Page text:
If We Want to Regulate Autonomous Weapons, We Must Move Past Calling Them “Killer Robots”



We must not eliminate the most important variable in today’s systems — the humans who design, maintain and manage them.

Straight out of defense labs, autonomous and semi-autonomous weapons are already in use, but there’s no overarching agreement among key stakeholders on how to control their implementation and diffusion. Unlike nuclear or biological weapons whose proliferation have been largely controlled, autonomous weapons pose some tricky problems.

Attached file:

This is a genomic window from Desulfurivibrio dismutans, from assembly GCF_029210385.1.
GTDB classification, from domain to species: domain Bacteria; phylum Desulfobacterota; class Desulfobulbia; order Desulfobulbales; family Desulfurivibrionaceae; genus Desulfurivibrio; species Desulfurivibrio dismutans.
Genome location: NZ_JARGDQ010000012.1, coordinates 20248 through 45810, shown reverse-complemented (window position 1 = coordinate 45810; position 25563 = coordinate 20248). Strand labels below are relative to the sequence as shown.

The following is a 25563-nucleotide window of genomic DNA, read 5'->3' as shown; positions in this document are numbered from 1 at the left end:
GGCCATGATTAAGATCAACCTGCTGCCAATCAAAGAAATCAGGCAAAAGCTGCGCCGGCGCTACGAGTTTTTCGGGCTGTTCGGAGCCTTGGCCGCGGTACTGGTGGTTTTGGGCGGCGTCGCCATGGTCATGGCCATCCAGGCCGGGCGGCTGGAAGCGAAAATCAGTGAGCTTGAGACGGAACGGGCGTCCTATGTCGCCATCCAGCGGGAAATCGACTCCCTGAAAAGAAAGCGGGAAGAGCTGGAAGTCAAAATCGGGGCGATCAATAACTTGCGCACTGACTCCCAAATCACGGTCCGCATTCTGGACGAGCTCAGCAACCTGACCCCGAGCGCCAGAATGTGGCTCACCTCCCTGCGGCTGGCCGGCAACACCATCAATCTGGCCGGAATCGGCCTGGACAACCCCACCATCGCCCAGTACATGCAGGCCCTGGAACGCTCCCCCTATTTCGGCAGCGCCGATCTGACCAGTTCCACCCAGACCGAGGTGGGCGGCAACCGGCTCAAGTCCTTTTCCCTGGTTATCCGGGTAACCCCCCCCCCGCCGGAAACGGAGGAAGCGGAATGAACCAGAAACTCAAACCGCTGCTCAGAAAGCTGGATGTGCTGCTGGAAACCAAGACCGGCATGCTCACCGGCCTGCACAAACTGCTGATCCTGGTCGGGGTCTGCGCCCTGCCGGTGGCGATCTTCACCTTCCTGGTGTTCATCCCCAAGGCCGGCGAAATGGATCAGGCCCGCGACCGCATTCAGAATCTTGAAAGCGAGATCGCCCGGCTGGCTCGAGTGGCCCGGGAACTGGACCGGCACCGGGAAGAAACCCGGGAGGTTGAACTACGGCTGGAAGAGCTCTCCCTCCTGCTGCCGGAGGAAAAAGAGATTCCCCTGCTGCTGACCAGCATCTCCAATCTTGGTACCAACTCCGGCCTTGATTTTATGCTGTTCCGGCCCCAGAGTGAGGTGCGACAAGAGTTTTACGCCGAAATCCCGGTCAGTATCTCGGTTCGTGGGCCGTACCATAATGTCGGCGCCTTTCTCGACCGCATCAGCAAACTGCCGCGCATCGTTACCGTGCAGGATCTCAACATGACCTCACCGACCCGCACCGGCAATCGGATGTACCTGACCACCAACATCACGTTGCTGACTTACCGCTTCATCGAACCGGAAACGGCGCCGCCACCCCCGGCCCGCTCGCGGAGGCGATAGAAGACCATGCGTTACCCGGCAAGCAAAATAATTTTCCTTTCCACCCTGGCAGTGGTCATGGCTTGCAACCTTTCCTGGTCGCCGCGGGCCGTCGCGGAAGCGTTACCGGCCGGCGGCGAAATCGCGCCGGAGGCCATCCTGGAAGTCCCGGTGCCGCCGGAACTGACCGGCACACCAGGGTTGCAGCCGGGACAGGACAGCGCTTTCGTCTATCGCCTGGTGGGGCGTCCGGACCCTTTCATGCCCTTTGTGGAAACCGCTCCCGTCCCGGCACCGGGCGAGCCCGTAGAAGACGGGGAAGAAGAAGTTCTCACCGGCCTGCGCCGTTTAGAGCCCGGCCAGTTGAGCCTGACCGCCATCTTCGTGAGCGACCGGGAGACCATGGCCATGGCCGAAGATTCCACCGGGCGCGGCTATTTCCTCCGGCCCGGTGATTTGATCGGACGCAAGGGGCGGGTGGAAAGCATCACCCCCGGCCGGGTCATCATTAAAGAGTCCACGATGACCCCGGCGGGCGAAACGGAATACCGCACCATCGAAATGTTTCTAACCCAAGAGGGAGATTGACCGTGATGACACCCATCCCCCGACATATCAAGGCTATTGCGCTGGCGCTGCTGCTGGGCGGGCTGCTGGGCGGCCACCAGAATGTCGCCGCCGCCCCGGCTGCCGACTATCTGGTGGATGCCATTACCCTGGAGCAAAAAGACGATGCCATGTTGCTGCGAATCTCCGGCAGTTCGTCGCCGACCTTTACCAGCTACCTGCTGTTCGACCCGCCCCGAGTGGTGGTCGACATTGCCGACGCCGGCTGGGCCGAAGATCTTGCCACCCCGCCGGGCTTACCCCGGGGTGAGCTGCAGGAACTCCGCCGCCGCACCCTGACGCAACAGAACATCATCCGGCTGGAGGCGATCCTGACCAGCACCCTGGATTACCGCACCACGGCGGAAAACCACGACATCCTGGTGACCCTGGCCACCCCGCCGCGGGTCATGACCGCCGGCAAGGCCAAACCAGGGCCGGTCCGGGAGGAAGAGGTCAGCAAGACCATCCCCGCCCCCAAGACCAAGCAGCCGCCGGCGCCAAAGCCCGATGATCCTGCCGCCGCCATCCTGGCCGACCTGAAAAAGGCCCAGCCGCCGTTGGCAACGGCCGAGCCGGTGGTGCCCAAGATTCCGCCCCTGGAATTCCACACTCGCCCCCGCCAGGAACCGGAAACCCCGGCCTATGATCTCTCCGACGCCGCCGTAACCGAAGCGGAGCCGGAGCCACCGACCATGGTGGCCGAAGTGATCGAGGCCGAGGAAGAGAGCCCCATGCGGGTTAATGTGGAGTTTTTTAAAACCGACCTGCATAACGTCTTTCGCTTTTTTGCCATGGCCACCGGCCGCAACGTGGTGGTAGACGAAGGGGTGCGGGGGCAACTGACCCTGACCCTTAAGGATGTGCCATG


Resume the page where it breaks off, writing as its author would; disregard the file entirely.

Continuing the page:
The first is the absence of an international treaty. The second is the comparative ease by which autonomous weapons can be developed. Nuclear weapons are hard. The nine countries with nuclear weapons have achieved this with multi-decade projects backed substantially by state resources and administrative capacity.

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